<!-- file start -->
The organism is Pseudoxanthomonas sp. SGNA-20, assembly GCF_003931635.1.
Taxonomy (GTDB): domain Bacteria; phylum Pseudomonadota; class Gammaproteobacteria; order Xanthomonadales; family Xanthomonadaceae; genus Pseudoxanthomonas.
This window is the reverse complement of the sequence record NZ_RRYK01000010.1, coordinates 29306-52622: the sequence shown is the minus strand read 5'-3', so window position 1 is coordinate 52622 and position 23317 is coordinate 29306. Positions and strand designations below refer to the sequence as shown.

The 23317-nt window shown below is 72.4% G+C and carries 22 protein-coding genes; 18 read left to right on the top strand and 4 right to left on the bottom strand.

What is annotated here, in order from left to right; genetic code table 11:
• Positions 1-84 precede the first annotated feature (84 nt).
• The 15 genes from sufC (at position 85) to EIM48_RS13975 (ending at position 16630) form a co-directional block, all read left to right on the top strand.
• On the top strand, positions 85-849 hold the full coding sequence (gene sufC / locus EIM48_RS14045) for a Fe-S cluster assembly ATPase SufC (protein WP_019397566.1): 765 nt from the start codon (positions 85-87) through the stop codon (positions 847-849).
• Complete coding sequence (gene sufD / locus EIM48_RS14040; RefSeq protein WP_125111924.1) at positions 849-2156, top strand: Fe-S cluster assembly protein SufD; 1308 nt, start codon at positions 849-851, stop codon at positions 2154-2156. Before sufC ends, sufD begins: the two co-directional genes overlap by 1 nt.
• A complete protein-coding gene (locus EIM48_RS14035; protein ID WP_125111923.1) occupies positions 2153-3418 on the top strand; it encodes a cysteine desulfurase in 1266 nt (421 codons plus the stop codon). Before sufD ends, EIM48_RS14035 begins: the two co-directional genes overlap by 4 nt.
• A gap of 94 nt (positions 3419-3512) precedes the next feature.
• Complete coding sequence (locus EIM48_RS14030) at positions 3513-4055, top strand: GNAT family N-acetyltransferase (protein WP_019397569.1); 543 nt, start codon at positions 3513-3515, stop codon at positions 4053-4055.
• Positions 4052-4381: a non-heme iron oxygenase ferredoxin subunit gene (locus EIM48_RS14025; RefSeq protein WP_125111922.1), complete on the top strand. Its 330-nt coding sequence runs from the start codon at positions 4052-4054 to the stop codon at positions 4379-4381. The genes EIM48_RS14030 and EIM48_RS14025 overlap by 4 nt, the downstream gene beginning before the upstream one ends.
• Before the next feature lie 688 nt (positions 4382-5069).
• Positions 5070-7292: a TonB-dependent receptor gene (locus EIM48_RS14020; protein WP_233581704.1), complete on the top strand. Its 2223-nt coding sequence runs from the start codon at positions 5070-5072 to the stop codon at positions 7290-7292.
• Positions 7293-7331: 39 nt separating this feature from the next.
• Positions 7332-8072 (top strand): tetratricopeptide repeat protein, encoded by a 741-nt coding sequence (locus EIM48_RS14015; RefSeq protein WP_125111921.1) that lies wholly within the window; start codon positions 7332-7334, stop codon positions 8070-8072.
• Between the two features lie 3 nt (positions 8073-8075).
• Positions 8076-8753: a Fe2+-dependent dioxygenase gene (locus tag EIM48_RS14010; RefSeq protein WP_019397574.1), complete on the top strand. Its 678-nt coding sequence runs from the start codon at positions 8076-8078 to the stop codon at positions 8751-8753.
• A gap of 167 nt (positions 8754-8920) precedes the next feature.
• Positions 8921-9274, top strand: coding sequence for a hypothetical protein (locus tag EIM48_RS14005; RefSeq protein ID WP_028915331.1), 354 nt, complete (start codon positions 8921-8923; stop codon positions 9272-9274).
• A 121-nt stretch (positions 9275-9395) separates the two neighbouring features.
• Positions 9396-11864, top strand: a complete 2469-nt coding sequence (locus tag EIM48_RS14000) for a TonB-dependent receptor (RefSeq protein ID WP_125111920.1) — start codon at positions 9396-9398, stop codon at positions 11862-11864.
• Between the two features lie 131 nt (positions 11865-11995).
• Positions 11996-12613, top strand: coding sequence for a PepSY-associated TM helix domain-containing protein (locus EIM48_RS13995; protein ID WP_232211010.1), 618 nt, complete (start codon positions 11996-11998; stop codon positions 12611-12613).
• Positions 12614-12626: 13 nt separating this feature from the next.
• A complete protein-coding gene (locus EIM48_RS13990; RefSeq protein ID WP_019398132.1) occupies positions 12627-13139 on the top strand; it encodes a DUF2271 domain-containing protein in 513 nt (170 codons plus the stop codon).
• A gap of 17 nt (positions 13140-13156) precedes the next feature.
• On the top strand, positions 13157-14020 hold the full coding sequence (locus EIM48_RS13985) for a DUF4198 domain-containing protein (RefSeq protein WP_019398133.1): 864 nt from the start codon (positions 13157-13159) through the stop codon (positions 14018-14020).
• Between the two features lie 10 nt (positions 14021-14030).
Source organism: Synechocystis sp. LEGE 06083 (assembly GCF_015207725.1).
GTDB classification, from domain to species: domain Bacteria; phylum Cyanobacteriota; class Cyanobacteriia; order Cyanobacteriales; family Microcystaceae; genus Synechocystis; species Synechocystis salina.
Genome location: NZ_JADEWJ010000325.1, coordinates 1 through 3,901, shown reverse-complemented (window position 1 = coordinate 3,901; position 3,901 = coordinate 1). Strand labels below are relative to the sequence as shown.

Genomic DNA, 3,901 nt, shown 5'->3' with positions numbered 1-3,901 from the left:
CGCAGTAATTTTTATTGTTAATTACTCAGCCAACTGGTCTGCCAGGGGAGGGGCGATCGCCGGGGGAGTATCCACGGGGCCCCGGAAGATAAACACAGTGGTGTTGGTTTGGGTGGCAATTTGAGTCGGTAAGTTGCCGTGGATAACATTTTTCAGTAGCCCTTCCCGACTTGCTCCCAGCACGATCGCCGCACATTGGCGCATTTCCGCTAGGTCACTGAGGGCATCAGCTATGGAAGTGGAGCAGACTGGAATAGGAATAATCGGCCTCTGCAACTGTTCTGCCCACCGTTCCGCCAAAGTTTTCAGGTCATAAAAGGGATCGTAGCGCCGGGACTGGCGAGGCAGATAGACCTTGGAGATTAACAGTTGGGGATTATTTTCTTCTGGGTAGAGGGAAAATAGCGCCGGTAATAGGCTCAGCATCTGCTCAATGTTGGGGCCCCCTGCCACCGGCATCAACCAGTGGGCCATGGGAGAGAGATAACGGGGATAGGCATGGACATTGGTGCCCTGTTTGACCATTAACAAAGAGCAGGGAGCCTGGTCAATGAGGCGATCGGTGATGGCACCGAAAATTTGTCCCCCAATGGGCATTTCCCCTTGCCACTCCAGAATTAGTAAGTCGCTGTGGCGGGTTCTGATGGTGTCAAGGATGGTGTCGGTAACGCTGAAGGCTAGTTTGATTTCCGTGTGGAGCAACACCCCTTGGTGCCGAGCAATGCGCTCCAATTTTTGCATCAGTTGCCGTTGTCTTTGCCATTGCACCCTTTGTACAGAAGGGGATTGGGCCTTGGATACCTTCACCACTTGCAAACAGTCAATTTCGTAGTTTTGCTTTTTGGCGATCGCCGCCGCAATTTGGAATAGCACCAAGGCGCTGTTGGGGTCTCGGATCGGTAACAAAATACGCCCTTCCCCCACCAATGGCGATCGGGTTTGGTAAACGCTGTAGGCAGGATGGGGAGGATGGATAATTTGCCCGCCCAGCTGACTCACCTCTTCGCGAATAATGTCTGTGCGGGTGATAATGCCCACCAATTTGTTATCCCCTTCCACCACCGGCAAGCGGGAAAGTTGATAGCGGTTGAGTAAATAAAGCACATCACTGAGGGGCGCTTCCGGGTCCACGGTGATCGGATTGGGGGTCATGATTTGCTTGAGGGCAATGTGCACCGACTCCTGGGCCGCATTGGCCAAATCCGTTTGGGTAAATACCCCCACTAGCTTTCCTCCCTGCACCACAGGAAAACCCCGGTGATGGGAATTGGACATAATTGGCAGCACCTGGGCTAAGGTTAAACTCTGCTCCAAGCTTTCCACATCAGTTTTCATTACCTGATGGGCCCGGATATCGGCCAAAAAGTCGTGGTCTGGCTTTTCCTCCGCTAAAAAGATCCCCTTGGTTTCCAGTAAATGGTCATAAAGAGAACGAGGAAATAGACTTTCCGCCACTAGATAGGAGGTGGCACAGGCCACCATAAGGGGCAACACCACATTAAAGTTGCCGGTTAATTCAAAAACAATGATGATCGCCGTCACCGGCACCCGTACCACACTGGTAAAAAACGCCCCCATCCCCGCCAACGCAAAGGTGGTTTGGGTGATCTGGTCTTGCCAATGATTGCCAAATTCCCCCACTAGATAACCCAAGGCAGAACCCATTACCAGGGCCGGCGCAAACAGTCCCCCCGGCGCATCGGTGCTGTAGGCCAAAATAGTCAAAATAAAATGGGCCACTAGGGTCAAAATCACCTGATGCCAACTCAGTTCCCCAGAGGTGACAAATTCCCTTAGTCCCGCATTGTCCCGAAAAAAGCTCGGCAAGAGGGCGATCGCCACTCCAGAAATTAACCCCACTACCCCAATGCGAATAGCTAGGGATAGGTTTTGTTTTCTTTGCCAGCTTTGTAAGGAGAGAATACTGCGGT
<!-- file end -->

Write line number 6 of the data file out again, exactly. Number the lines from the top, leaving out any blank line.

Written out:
• Positions 1-84 precede the first annotated feature (84 nt).